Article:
Utsch: Dredge Spoils Could Become Mulch (USA)
It’s rich in nutrients, occurs naturally and something marinas are happy to rid themselves of: dredge spoils. Could dredge material be bagged and sold for gardening?
Ernest Utsch, an owner of Utsch’s Marina in Lower Township, said he believes dredge spoils could become mulch and be mixed together with other materials to produce nutritious soil.
The marina owns a dredge named “Barney,” which is currently in operation. A long hose runs from the dredge to a pit area on the property which is cut into cells divided by dikes.
Cape May Harbor, half of which is located in Lower Township, requires dredging to stay viable.
Utsch said when the Cape May Canal was built in 1942 as part of the World War II effort; it stopped a natural purging action.
In the 1960s, Spicer’s Creek was created which also disrupted the flow of water into the harbor, he said.
Material from the dredge at Utsch’s Marina comes out as six parts water and one part soil. Finer material keeps drifting through the cells while heavy material sinks in the first cell. The best fill material is close to where the pipe empties into the pit, said Utsch. The lighter material is silt which is filled with nutrients.
“I’ve used it personally and it’s good stuff,” said Utsch, noting it grew very good tomatoes.
He compared the dredge material to sediment along the Mississippi River that is sought after by farmers.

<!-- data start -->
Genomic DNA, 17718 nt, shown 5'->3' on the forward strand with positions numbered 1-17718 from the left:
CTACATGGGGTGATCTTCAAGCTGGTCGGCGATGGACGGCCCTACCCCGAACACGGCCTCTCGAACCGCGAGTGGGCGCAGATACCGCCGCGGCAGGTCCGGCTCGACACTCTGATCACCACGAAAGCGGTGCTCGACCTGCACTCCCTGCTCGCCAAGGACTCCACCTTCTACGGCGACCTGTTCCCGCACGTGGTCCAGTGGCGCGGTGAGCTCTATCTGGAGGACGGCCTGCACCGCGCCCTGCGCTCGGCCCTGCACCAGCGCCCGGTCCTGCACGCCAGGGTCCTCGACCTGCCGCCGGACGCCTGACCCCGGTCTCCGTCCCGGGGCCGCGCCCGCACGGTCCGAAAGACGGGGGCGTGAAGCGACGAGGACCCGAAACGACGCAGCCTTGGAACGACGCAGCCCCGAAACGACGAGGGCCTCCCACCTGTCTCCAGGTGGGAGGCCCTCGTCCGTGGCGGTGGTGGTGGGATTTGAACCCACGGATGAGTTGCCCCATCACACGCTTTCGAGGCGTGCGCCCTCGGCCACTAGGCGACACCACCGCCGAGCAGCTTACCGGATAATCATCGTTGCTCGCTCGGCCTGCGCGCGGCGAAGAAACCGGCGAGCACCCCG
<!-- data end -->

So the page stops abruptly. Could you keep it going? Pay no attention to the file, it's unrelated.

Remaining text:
The pit at Utsch’s Marina was excavated several years ago producing nearly 60,000 cubic yards of material used to cap an old dump in West Cape May.
The pit at Utsch’s Marina now can be refilled with dredge spoils over a period of years.
Lower Township Economic Advisory Committee discussed dredge material at its August meeting. Committee member Rick Weber, owner of South Jersey Marina, said the belief that anything that is dredged is bad is a dangerous implication. He said there is a logjam in dredging of what to with dredge material.
“Before we dredge, we are tested and tested and tested,” he said.
The state and federal governments undertake dredging through the Army Corps of Engineers and the Intracoastal Waterway which has seen a cutback in funding, said Weber.
He said a solution needs to be found where to dispose of clay silts. He said Cape May Harbor was manmade, formerly a marsh, and if left to its own devices, it would return to marsh.
“The idea you can dig a hole in a wetland and ignore it for 100 years and think it is going to stay stable is nonsense,” said Weber.
Utsch said he needed an additional permit to move his pre-tested material from his site to other locations. He said there is no funding in the federal budget for dredging of the harbor except for the Coast Guard base here and Cape May-Lewes Ferry. The harbor’s main channel was dredged, he said.
Lower Township Manager Mike Voll suggested an experimental plot be planted using dredge spoils and mulch from public works to see how much growth it produces.
“We might have a whole new project for this area,” he said.
Press Release, September 5, 2013